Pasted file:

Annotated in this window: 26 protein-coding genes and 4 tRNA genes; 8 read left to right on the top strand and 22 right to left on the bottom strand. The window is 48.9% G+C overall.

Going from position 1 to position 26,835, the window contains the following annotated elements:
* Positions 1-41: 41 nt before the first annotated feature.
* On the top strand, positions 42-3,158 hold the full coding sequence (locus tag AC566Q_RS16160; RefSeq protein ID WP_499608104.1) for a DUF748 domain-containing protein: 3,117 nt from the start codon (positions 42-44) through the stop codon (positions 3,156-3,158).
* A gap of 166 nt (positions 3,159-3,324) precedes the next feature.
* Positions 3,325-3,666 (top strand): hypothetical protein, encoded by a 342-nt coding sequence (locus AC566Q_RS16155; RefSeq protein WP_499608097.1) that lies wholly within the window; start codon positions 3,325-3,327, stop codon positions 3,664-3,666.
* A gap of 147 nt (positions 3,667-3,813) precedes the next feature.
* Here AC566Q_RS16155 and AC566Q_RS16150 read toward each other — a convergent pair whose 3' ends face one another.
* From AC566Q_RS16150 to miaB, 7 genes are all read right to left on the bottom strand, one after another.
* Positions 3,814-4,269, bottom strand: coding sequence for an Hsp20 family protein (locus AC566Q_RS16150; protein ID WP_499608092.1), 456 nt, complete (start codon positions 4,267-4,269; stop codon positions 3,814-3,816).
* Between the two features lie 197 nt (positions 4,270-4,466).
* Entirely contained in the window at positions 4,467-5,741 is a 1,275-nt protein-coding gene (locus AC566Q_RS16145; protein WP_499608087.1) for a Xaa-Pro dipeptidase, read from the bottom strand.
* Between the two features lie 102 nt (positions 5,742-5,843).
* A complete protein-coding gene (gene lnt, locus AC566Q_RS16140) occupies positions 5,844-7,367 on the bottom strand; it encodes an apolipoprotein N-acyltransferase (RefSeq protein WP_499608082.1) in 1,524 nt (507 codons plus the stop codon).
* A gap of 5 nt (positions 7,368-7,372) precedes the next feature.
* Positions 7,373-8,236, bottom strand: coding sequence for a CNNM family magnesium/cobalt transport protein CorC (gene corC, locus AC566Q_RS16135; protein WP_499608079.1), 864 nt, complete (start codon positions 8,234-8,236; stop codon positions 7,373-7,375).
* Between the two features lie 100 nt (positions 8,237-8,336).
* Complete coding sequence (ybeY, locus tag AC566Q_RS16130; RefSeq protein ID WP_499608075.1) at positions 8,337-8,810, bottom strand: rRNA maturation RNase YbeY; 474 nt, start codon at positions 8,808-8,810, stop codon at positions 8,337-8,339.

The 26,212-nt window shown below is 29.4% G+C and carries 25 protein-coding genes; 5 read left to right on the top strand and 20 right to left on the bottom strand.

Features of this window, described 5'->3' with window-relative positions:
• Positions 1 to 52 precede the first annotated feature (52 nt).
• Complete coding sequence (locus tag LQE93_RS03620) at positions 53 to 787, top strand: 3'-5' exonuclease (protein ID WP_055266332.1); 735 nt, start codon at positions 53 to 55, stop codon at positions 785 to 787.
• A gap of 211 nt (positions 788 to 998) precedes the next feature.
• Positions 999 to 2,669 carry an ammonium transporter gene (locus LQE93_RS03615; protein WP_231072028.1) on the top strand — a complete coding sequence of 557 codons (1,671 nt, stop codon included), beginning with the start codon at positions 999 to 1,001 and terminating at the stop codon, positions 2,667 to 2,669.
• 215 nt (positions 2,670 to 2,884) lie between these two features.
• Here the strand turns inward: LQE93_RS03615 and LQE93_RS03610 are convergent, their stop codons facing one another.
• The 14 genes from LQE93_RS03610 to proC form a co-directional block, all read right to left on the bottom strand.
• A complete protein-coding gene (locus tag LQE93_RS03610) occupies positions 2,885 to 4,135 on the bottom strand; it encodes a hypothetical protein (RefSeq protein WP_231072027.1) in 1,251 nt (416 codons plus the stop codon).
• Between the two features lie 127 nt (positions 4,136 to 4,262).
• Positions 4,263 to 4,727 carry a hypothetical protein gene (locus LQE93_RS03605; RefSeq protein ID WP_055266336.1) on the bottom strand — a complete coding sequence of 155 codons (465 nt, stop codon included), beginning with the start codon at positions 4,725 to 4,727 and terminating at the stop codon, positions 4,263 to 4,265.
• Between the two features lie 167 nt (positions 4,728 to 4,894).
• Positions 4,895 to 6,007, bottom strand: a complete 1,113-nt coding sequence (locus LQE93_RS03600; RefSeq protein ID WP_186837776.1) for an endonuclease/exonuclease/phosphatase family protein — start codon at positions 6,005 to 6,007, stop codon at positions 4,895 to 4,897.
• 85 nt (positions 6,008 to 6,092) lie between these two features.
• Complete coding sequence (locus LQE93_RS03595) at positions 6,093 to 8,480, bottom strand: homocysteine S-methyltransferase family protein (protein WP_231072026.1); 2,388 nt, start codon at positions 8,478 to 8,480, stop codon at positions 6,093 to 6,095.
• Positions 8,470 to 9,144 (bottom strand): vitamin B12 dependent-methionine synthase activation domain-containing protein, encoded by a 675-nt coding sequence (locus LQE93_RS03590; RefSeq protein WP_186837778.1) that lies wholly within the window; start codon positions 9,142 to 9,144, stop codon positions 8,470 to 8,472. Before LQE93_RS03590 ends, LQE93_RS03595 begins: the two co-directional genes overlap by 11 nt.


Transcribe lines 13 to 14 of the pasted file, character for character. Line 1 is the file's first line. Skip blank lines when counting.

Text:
* Between the two features lie 102 nt (positions 5,742-5,843).
* A complete protein-coding gene (gene lnt, locus AC566Q_RS16140) occupies positions 5,844-7,367 on the bottom strand; it encodes an apolipoprotein N-acyltransferase (RefSeq protein WP_499608082.1) in 1,524 nt (507 codons plus the stop codon).